"The body of man, which has been formed gradually, must similarly be decomposed gradually. This is according to the real and natural order and Divine Law … that after death this body shall be transferred from one stage to another different from the preceding one, so that according to the relations which exist in the world, it may gradually combine and mix with other elements, thus going through stages until it arrives in the vegetable kingdom, there turning into plants and flowers, developing into trees of the highest paradise, becoming perfumed and attaining the beauty of color."
Reflecting on a Year of Involvement in Dallas Interfaith Power and Light
A year ago I began a personal journey that I had long wished to start: a journey of integration, practice, cooperation, and learning, all in the name of playing a small part to unite the strands of science and faith on the "common ground of stewardship of life", to paraphrase E.O. Wilson . In the uncaring and inefficient sprawl of Dallas, I set out to find those who share my belief that sustainable living would only be achieved when individuals and society re-connect with the divine, with the highest potential of human nature. From many such personal journeys, Dallas Interfaith Power & Light has been organically emerging as a moral and practical social space for addressing the great challenge of our times, climate change.
Bahá'í Devotional Program on Humanity's Relationship with Nature
In a letter dated 2 March 2013, to the Bahá'ís of Iran, the Universal House of Justice wrote:
"… the principle of the oneness of humankind, as proclaimed by Bahá'u'lláh, asks not merely for cooperation among people and nations. It calls for a complete reconceptualization of the relationships that sustain society. The deepening environmental crisis, driven by a system that condones the pillage of natural resources to satisfy an insatiable thirst for more, suggests how entirely inadequate is the present conception of humanity's relationship with nature…"
This of course begs the question, what should humanity's relationship with nature be? We explored this to some extent in the devotions for the Feast of Dominion in February. Now we ask you to continue that exploration here, with the Feast of Glory, by considering how the Glory of God is revealed through, and yet extends far beyond, Nature, which is also called Creation and Existence, and how our relationship to this Creation must be one of humility and moderation.
Opposition to the Keystone XL Pipeline
In December 2011, I wondered if the opposition to the Keystone XL Pipeline project was truly just, given that Americans do not have the same kind of reaction to actual oil spills in places like Brazil and Nigeria, as to the potential for spills in the United States. Since then, I have learned more about the climate impact of tar sands (which admittedly is still not entirely clear),and given more consideration to the justice and ethics. Thus while I still hold to the main points of my previous blog post – we need to focus on reducing energy consumption, and Americans should be equally concerned about ecological impacts of oil production / transport outside the United States – I am now firmly opposed to the construction of this pipeline, and have signed onto Interfaith Power & Light's letter-writing campaign against the pipeline.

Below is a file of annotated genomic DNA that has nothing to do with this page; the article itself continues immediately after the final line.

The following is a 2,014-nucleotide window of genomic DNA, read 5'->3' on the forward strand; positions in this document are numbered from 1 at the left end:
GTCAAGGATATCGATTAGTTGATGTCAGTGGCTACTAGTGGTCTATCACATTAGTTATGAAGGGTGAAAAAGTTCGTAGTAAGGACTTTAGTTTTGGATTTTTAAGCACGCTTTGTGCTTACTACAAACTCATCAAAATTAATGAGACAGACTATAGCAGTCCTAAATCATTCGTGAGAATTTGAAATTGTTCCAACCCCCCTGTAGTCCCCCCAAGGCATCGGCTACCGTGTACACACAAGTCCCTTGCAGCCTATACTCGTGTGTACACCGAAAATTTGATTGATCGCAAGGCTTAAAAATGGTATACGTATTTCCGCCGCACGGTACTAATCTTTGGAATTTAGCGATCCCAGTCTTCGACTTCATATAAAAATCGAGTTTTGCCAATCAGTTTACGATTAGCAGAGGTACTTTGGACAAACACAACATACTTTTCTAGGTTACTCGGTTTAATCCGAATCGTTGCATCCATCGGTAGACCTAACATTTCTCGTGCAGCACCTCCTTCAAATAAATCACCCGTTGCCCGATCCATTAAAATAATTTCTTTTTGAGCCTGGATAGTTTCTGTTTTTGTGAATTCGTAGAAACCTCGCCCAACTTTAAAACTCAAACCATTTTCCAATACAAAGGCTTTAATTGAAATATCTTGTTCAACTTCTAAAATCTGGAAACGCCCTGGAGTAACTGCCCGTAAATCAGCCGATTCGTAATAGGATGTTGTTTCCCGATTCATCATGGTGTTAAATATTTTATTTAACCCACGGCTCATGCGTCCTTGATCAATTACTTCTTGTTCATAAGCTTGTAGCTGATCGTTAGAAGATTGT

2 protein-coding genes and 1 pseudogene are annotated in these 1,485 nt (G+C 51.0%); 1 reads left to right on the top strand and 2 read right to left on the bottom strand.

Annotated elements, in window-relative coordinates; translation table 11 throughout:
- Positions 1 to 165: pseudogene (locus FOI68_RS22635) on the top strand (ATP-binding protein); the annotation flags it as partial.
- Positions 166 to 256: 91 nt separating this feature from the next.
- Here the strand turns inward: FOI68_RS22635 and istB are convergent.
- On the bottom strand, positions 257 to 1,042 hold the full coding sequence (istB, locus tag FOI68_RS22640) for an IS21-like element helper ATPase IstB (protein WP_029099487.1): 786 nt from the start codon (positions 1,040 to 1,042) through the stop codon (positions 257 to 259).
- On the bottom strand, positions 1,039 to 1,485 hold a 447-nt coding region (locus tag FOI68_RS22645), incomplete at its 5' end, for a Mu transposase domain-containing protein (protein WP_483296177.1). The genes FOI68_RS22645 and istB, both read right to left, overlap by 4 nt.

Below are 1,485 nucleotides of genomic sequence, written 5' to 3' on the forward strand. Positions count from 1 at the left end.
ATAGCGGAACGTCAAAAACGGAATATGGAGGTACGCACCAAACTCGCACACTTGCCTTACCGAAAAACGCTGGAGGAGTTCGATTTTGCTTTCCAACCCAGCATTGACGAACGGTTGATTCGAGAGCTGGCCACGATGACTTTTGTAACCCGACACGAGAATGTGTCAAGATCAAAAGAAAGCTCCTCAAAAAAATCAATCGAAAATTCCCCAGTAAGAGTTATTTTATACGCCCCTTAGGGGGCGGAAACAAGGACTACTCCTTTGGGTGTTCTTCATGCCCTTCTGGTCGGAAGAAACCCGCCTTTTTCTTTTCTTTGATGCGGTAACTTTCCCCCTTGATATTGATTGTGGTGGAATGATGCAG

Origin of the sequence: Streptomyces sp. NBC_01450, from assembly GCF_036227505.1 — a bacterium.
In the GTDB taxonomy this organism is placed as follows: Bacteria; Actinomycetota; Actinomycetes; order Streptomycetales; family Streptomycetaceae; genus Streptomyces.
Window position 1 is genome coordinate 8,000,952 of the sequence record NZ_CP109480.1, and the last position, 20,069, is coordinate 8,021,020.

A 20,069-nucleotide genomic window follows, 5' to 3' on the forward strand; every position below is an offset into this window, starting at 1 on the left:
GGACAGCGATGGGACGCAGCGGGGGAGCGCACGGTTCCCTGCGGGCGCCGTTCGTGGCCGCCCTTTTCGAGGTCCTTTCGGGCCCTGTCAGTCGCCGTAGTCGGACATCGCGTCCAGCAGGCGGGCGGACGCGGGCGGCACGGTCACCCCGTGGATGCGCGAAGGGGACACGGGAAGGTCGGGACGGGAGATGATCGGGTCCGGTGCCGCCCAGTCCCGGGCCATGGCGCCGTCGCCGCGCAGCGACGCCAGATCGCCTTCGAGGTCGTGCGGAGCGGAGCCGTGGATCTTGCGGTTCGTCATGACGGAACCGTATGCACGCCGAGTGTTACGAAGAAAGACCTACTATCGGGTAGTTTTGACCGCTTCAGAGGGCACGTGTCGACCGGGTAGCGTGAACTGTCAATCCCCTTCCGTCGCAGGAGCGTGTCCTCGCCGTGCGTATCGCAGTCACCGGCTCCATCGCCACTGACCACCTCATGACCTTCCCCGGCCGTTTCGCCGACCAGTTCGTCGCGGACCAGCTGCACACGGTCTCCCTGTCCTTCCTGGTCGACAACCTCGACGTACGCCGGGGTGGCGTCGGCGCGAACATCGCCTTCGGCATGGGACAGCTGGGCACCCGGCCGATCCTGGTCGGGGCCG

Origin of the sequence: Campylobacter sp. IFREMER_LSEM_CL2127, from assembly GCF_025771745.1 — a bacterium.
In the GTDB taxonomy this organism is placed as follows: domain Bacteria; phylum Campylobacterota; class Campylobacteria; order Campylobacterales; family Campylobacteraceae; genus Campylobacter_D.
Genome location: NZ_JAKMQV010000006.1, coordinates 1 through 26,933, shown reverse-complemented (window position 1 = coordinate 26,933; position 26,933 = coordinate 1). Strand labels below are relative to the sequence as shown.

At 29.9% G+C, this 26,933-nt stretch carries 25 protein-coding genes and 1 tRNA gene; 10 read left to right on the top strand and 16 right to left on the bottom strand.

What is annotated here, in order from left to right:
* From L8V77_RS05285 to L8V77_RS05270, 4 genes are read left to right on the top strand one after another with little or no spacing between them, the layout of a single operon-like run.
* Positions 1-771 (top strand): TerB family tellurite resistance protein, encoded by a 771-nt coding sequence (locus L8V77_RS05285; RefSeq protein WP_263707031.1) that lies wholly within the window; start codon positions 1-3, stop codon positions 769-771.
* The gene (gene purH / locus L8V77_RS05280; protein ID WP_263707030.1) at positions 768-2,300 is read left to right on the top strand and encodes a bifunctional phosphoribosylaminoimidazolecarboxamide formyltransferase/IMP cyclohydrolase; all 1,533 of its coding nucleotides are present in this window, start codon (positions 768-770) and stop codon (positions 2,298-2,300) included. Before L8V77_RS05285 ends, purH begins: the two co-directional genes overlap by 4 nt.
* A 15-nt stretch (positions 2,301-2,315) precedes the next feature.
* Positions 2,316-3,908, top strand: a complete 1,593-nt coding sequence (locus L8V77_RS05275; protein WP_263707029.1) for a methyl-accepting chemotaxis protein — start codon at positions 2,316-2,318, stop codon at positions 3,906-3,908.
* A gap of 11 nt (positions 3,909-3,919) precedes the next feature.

Connecting with the Wild in Urban America
Also see: Op-Ed: Preserve Local Parks Grants , adapted from this essay
Like many in my parents' generation, my Gen-X childhood was spent outside whenever possible, with the freedom to roam the neighborhood and explore the vestiges of "the wild" wherever they could be found. In southern Missouri, that meant playing in small valleys, not fit for home construction, that still teemed with minnows, crawdads, and the occasional alligator snapping turtle. Even the backyard offered something wild: instead of a fence separating us from our neighbors, we had an old farm tree line; some of the larger horse apple trees still had bits of barb wire encased in their bark. The trees sheltered squirrels and chipmunks, birds and bats.
And then we moved to Plano, in the middle of 7th grade. Again our home was on old farmland, but there were no vestiges other than the flatness of tilled cropland. White Rock Creek was perhaps a mile away, but there was no access without obviously trespassing – and it wasn't compelling enough to risk getting in trouble. I turned inward and focused on my studies; perhaps that was for the best. But I felt lost. A part of me was missing.